As described in more detail below, upon completion of the fluid edit command, the geometry of an edited subMaster can be optionally matched against geometry of existing fluid edited subMasters, and if no match found (or no match done), a new pcell variant can be created. A special “fluidKey” pcell parameter can be set on the edited instances, whose value can be used to uniquely identify and bind the selected instances to the fluid-edited subMaster to which those fluid-edited instances are now associated. For purposes of the present disclosure, the unique pcell key parameter may be referred to as “fluidKey,” although other names could be used without departing from the present general inventive concept. In some embodiments, the user or PDK developer may manually add the “fluidKey” parameter to the pcell definition to carry-out the fluid edit operation, which means the user or PDK developer could code the “fluidKey” parameter into their pcell definitions. However, in other embodiments, it is understood that the EDA control system can be configured to automatically create the “fluidKey” parameter for the user, thus automatically creating the “fluidKey” parameter on the pcell superMasters and subMasters for the user. Other embodiments may use more than one additional parameter for purposes of binding selected instances to a newly created fluid edited subMaster.

In FIG. 4, there is illustrated an exemplary multi-window editing environment 40 of the layout editor including, for example, windows W3 and W4 to enable a user to descend or push into lower levels of the layout design hierarchy by clicking on respective instances or portions of the top level design and/or by using zooming tools of the layout editor to zoom into lower levels of the layout design. For example, as illustrated in FIG. 4, the hierarchical multi-window editing environment 40 may be configured to visualize multiple instances of cells at different levels of design as illustrated in window W3, and/or to select an instance I1 as illustrated in window W3 and descend into its master cellview in another window W4 as shown in FIG. 4. Here, the layout editor enables a user to open multiple cell views during any one editing session, and may simultaneously provide different views of the same design to help ensure consistency in complex designs. A layout editor canvas window can display the contents of a particular cell view. When the user selects particular instance(s) on the canvas to be edited, the user may enter an edit mode of the EDA system 10 to edit or modify specific attributes and master cell parameters of the lower level sub-design. To do so, the user may select the edit mode button 27 of FIG. 2, may click (or double click) on a particular cell view in the multi-window environment 40, or may enter the edit mode through any other suitable manual or automatic selection procedure supported by the layout editor to activate the edit mode.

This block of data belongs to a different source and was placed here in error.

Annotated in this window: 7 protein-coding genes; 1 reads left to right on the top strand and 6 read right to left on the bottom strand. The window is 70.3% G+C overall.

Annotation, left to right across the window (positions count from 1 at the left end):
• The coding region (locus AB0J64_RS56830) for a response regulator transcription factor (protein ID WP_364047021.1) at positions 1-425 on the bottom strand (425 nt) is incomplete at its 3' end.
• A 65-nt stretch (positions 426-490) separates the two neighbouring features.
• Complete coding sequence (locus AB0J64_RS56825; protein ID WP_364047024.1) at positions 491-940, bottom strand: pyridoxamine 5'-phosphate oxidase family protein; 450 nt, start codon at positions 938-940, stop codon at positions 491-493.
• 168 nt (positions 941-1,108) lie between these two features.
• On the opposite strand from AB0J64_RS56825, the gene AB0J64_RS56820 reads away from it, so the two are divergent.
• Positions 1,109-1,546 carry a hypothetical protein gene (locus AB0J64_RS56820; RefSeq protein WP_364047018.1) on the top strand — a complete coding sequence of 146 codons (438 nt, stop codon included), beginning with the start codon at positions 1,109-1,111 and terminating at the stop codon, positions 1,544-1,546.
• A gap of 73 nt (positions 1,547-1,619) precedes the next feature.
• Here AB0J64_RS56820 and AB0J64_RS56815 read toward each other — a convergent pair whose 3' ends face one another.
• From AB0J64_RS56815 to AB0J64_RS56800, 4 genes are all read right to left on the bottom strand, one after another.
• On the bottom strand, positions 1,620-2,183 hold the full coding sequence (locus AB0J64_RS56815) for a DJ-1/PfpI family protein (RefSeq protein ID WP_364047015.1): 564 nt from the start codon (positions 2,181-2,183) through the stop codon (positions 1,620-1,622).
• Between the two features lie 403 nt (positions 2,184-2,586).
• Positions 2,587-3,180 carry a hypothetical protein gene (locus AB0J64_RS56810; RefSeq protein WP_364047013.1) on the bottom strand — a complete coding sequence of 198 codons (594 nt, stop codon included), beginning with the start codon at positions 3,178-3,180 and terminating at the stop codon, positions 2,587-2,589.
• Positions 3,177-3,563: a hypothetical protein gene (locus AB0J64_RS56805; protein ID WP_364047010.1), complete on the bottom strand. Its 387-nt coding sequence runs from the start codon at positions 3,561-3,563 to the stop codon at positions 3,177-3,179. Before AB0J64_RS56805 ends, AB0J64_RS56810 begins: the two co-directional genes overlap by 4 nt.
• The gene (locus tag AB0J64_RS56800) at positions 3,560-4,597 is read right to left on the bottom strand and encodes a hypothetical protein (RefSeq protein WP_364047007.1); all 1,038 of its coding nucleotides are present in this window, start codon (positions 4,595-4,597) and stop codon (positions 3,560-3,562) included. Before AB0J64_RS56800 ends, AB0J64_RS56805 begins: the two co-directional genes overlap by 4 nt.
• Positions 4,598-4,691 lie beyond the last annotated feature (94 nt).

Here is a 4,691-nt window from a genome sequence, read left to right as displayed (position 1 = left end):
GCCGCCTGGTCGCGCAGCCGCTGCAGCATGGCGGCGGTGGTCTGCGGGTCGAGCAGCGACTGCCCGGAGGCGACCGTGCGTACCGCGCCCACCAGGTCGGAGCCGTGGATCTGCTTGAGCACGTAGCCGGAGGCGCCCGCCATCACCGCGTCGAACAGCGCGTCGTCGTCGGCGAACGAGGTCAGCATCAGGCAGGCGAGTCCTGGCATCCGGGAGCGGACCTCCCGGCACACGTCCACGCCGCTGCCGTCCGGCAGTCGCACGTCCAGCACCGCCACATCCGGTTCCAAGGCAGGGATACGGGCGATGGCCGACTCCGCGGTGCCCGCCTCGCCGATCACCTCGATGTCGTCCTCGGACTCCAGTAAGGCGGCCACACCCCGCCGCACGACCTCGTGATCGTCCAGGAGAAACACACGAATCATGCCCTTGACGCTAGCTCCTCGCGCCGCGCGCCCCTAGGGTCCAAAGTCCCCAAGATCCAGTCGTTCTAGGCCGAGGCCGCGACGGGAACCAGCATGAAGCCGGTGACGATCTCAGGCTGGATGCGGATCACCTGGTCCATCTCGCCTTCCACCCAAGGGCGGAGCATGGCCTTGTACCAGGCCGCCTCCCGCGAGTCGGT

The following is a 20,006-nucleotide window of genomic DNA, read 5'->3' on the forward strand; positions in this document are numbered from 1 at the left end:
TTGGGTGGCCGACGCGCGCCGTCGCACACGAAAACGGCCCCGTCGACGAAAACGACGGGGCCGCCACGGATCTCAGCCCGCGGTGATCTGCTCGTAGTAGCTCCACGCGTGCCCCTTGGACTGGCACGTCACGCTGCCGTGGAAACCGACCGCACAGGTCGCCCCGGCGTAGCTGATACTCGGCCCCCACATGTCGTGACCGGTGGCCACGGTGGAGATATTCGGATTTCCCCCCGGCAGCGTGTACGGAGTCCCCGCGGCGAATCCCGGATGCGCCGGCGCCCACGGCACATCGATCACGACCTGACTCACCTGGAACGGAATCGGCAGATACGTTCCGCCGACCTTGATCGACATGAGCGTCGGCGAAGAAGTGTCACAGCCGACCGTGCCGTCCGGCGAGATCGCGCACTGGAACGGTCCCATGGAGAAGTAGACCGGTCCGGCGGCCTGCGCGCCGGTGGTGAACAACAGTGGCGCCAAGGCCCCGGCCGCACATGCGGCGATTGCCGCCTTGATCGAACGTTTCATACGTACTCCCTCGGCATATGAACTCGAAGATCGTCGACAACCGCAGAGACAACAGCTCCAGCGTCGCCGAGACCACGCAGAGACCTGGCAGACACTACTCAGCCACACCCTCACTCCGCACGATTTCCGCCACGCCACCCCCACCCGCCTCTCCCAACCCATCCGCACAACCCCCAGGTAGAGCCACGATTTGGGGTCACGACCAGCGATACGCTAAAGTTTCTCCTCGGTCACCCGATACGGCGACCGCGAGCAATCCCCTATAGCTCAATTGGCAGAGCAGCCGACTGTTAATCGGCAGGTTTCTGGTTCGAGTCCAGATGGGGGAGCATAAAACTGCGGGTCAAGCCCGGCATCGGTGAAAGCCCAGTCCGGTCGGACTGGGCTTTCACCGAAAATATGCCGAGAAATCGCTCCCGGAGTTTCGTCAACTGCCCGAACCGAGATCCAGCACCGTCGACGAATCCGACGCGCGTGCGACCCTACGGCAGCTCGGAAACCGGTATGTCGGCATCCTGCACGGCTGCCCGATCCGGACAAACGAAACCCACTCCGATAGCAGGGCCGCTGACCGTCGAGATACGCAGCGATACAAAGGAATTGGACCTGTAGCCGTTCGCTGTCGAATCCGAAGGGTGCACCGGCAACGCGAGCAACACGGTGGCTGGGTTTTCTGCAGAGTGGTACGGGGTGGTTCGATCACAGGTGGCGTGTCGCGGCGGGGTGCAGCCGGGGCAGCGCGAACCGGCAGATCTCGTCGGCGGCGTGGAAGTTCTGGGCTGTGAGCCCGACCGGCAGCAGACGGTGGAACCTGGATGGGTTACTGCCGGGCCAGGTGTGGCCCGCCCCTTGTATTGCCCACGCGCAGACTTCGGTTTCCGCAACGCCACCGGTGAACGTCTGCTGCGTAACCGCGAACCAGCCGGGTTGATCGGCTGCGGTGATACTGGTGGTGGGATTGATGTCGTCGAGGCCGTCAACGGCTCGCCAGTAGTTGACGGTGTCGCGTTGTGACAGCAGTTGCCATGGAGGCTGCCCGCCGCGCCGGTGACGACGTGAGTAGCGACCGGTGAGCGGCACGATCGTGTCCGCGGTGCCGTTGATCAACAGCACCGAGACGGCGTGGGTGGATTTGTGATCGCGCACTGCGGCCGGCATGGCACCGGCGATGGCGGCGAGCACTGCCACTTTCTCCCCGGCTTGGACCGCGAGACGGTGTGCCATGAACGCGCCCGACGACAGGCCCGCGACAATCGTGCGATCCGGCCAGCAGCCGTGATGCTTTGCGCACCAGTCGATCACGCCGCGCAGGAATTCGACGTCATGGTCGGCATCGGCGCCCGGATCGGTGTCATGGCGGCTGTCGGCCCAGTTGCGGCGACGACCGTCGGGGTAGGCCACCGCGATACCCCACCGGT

FIG. 5 is a screen display illustrating an example edit instance properties windows 50A and 50B of the graphical user interface in accordance with an embodiment of the present general inventive concept which assists a user to edit or modify cell contents of the layout design when the edit mode is activated. The windows 50A, 50B typically contain a separate record of attributes for each instance (50A), and enable a user to modify cell parameters associated with specific instances of the layout design (50B). For example, various cell parameters belonging to particular instances may be modified here. The parameters may be of different types ranging, for example, from string, int, float, radio, cyclic, boolean, button, and the like. The cell parameters may have associated callbacks to perform the desired action or modification in response to mouse-clicks or selections made by the user in the edit properties windows.